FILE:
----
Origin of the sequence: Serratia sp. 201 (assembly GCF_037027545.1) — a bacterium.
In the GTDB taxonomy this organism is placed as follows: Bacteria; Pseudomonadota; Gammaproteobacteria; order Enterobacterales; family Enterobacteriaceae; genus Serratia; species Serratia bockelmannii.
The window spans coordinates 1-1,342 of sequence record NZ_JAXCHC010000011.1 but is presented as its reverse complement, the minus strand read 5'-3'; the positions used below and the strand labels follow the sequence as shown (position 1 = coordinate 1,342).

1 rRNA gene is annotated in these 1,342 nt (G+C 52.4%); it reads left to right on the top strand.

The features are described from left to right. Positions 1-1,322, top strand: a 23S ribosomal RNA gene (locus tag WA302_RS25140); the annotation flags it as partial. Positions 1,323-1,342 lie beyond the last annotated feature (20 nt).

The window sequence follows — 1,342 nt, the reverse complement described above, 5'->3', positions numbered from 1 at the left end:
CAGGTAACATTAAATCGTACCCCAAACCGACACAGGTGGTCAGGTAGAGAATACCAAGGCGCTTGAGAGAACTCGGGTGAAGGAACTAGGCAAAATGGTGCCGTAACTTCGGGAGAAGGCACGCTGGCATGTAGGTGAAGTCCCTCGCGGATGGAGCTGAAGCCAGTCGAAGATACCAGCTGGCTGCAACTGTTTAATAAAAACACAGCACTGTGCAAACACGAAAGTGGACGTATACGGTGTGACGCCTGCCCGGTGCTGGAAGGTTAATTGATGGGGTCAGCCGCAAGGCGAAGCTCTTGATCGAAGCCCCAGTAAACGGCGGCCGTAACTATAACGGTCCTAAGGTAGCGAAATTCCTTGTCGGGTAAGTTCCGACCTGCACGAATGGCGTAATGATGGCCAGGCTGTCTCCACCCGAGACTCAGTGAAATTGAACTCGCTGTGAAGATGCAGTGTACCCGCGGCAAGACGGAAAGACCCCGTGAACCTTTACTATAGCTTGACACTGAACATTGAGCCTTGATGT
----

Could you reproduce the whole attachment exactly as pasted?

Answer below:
Origin of the sequence: Serratia sp. 201 (assembly GCF_037027545.1) — a bacterium.
In the GTDB taxonomy this organism is placed as follows: Bacteria; Pseudomonadota; Gammaproteobacteria; order Enterobacterales; family Enterobacteriaceae; genus Serratia; species Serratia bockelmannii.
The window spans coordinates 1-1,342 of sequence record NZ_JAXCHC010000011.1 but is presented as its reverse complement, the minus strand read 5'-3'; the positions used below and the strand labels follow the sequence as shown (position 1 = coordinate 1,342).

1 rRNA gene is annotated in these 1,342 nt (G+C 52.4%); it reads left to right on the top strand.

The features are described from left to right. Positions 1-1,322, top strand: a 23S ribosomal RNA gene (locus tag WA302_RS25140); the annotation flags it as partial. Positions 1,323-1,342 lie beyond the last annotated feature (20 nt).

The window sequence follows — 1,342 nt, the reverse complement described above, 5'->3', positions numbered from 1 at the left end:
CAGGTAACATTAAATCGTACCCCAAACCGACACAGGTGGTCAGGTAGAGAATACCAAGGCGCTTGAGAGAACTCGGGTGAAGGAACTAGGCAAAATGGTGCCGTAACTTCGGGAGAAGGCACGCTGGCATGTAGGTGAAGTCCCTCGCGGATGGAGCTGAAGCCAGTCGAAGATACCAGCTGGCTGCAACTGTTTAATAAAAACACAGCACTGTGCAAACACGAAAGTGGACGTATACGGTGTGACGCCTGCCCGGTGCTGGAAGGTTAATTGATGGGGTCAGCCGCAAGGCGAAGCTCTTGATCGAAGCCCCAGTAAACGGCGGCCGTAACTATAACGGTCCTAAGGTAGCGAAATTCCTTGTCGGGTAAGTTCCGACCTGCACGAATGGCGTAATGATGGCCAGGCTGTCTCCACCCGAGACTCAGTGAAATTGAACTCGCTGTGAAGATGCAGTGTACCCGCGGCAAGACGGAAAGACCCCGTGAACCTTTACTATAGCTTGACACTGAACATTGAGCCTTGATGT